Investigation Finds No Wrong Doing In Alvin Greene’s Senate Run

Where did Alvin Greene get the $ 10,000 for his Senate filing fee ? He got from you, Mr. and Mrs. Taxpayer !

One of the few legitimate questions about Alvin Greene’s Senate run in South Carolina involved where he got the $ 10,000 filing fee to put his name on the ballot. After all, only a few months earlier, Greene had qualified for a Court-appointed lawyer in his ongoing harassment case. Some Palmetto State Democrats, such as Jim Clyburn, alleged that Greene had been bankrolled by Republicans. As it turned out though, his campaign was funded by the United States Government:

Alvin Greene, the obscure jobless man whose come-from-nowhere victory in the June Democratic primary for U.S. Senate created a national furor, had legitimate sources of income to pay his $10,400 primary entry fee, law enforcement sources said Friday.

He will not, according to SLED, face criminal deception charges for requesting a taxpayer funded attorney in a still pending criminal case against him.

State law enforcement officials wrapped up an investigation of Greene’s finances after questions were raised about how he could qualify for indigent defense and afford to pay more than $10,000 to seek the Democratic nomination for U.S. Senate.

Greene’s surprise June 8 upset victory over former circuit judge Vic Rawl initially caused many to speculate Republican operatives had secretly bankrolled Greene’s primary entry fee to sabotage the primary. Rawl’s defeat left Greene the Democratic challenger to U.S. Sen. Jim DeMint, R-S.C.

The source of Greene’s money is none other than the U.S. government and the S.C. state government, said SLED director Reggie Lloyd.

“That’s who bankrolled Greene’s entry fee for the primary,” said Lloyd, whose agency worked with 5th Circuit Solicitor Barney Giese in the investigation. “The U.S. government and the state of South Carolina funded his filing fee.”

(…)

In its investigation, Lloyd said, SLED had access to all Greene’s checking and savings accounts.

Those monthly statements showed Greene, 32, had a monthly balance last fall of several thousand dollars in his Bank of Clarendon checking account in Manning, Lloyd said.

Last October, Greene received a $5,843 check from the U.S. Department of Defense in connection with his discharge from the military last year.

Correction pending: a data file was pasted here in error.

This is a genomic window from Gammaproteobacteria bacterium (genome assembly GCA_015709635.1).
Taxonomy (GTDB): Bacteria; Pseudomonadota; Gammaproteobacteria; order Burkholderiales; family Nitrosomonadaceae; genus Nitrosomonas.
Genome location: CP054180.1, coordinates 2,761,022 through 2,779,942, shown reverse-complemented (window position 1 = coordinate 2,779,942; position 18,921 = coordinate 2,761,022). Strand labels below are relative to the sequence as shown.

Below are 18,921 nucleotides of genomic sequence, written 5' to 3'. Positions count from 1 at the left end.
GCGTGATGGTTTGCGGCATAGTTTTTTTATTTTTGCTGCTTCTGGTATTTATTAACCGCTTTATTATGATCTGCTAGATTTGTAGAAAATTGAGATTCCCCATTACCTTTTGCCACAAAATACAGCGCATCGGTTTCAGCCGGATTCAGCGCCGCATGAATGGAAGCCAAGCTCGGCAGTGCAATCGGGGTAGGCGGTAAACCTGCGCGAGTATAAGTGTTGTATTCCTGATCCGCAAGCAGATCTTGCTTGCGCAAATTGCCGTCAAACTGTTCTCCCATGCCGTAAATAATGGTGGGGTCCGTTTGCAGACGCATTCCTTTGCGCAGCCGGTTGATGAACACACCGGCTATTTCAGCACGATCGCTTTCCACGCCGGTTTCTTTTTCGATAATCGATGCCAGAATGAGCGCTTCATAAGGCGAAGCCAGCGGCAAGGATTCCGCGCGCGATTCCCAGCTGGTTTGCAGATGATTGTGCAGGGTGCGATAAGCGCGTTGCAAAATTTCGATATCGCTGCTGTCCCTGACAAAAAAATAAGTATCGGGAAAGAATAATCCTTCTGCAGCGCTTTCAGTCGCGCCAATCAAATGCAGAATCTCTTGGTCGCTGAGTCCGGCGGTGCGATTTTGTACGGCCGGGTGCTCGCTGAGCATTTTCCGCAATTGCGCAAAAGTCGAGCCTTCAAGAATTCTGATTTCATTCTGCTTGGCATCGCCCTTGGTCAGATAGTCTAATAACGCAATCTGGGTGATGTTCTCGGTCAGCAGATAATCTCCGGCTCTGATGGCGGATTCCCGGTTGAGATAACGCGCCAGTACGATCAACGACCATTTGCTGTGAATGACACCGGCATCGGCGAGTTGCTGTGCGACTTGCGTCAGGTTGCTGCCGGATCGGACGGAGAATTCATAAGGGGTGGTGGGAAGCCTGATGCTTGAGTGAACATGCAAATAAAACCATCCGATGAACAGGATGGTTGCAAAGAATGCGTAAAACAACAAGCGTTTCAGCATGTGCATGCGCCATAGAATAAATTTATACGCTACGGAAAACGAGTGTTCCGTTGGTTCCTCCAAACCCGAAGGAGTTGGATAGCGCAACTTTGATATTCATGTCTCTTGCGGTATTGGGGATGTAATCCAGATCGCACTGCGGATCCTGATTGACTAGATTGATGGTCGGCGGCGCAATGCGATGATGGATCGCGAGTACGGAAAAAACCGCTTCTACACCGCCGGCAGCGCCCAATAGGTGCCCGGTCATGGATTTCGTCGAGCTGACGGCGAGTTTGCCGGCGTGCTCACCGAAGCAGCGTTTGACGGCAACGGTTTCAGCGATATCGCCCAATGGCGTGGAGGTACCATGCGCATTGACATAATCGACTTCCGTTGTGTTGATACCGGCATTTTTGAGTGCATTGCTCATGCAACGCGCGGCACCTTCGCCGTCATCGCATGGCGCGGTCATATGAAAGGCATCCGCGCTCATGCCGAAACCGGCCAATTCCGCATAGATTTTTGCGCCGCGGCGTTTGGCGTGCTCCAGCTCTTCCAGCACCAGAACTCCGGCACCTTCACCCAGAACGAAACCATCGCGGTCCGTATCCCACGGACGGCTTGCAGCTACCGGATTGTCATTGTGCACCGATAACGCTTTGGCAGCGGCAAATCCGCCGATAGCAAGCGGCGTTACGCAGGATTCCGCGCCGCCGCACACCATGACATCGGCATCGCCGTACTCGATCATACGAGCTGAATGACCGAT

“That brought him up to more than $8,200,” Lloyd said.

Greene continued having a checking account balance of about that amount into March, when Greene received a federal income tax refund of $2,173 and a state tax refund of $932, Lloyd said.

“At that point, he had more than $11,400 in his account,” Lloyd said.

As for the court-appointed attorney it appears that he was never asked about his assets, only about his income (something which is fairly standard, actually, Court’s usually don’t waste a lot of time examining the assets of Defendants) so, he never lied about anything.

So essentially, the guy burned his life savings to run for Senate and ended up winning the nomination. Nothing nefarious. No “dirty tricks.” Just one unknown candidate running against another unknown candidate and, this time, the roulette wheel landed on Alvin Greene.

H/T: Ed Morrissey

FILED UNDER: Campaign 2010, Congress, US Politics, ,
Doug Mataconis
About Doug Mataconis
Doug holds a B.A. in Political Science from Rutgers University and J.D. from George Mason University School of Law. He joined the staff of OTB in May 2010. Before joining OTB, he wrote at Below The BeltwayThe Liberty Papers, and United Liberty Follow Doug on Twitter | Facebook

Comments

  1. Tano says:

    I think it rather misleading to say that his campaign was funded by the government.
    An income tax refund is, in no way, the government’s money – it is, of course, the return of a loan that the taxpayer has made to the government – usually involuntarily.
    And his money from the DoD seems to be compensation for services rendered.
    So how does this equate to “government funding”?

  2. floyd says:

    “An income tax refund is, in no way, the government’s money – it is, of course, the return of a loan that the taxpayer has made to the government – usually involuntarily.”

    While this is generally true, it must be pointed out that there really is no such thing as “government money”.
    It must also be pointed out that in our squirrely system it is possible to get an “income tax refund” without ever paying any income tax.

  3. Obviously, referring to this as “government money” was intended to be tongue-in-cheek

  4. JKB says:

    Oh, great, now the Dems in congress will move to confiscate all refunds and other government monies owed ostensively to solve the debt crisis but really to avoid the little people from repeating Greene’s diabolical plan.

  5. Tano says:

    “was intended to be tongue-in-cheek”

    Well, sorry then. But its hardly obvious. Before reading this I was over at Memorandum, where I saw quite a few wingnut blogs making the same charge – and they were serious about it.